Mwanamke Shujaa: 360 food vendors take path to business success

More than 360 women food vendors have been equipped to take their rightful place as equals in the economy through a partnership between Coca-Cola Beverages Africa (CCBA) in Tanzania and the Institute of Social Work.

Today, the women received business and entrepreneurship training, focusing on bookkeeping and capital growth, as part of CCBA in Tanzania’s Mwanamke Shujaa campaign, (which means “A Brave Woman”).

CCBA presented 120 customer benches to the vendors to make their outlets more welcoming, as well as 15kg gas bottles, gas stoves, aprons and t-shirts to support their businesses.

The Minister for Community Development, Dr Dorothy Gwajima, attended the official handover function at the Institute of Social Work, accompanied by CCBA in Tanzania Managing Director, Unguu Sulay.

In March this year, on International Women’s Day, CCBA in Tanzania committed to empowering 1 000 women this year through education, employability, and entrepreneurship programmes as part of its Mwanamke Shujaa campaign. This weekend’s activity was an opportunity to contribute to that commitment,

“Because women and youth are integral to Africa’s shared success, we seek to empower them by enabling their economic inclusion throughout our markets on the continent,” said Sulay.

“CCBA has adopted the three pillars of education, employability and entrepreneurship as a framework for its economic inclusion strategy.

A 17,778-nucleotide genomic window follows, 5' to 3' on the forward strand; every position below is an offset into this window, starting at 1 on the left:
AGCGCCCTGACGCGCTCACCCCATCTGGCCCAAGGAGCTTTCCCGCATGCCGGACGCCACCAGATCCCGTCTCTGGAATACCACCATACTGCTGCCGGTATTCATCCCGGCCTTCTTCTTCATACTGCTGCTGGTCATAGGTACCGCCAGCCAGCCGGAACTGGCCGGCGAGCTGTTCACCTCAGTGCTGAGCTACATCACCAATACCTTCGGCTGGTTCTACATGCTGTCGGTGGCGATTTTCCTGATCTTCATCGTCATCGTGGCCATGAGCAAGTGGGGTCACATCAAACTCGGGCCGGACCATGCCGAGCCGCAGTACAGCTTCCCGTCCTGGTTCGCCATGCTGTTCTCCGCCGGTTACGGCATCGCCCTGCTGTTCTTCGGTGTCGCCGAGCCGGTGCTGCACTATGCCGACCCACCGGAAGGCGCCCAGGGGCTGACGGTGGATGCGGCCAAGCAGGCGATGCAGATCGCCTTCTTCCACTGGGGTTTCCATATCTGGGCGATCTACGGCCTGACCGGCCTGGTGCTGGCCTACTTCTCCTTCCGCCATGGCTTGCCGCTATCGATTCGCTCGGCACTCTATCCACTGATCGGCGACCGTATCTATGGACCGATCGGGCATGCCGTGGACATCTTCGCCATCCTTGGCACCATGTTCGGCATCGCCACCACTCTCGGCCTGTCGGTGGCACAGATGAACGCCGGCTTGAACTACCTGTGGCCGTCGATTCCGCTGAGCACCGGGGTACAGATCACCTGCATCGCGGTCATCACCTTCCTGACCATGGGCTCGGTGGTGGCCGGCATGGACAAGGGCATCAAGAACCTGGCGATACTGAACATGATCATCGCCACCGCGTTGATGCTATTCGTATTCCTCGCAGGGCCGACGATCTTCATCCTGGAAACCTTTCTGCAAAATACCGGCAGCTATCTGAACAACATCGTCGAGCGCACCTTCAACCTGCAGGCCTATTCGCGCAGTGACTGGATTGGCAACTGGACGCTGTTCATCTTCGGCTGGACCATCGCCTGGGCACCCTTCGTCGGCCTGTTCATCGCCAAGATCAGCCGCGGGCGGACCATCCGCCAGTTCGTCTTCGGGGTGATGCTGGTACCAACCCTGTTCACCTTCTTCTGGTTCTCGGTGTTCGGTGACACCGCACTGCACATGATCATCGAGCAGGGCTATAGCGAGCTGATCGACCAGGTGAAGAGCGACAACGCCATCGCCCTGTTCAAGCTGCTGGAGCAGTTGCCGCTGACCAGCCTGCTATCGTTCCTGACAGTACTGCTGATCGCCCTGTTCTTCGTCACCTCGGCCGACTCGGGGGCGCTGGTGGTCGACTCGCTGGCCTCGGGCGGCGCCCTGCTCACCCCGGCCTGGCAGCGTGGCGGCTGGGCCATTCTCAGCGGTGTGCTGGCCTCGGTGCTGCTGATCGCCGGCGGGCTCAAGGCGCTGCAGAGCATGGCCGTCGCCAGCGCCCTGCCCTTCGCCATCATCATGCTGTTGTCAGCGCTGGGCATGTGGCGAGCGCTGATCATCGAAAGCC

“We define economic inclusion as the opening of gainful economic opportunities by providing access to markets and other economic activities leveraging the business and the entire industry.

“Our aim is to boost income, provide decent earning potential and improve skills and business knowledge for women, giving them greater access to income opportunities.

“We have a particular focus on current or potential entrepreneurs with the possibility to link to the Coca-Cola value chain today or in the future,” Sulay said.

“Our efforts will remain focused on ensuring that women run successful enterprises, increasing their participation in the formal economy through education and initiating programmes to prepare them for the world of work, in partnership with like-minded stakeholders.

“When we grow our business the right way, not just the easy way, we help create inclusive growth opportunities for our communities, women and youth, our customers, our employees and our shareholders, for a better shared future,” said Sulay.

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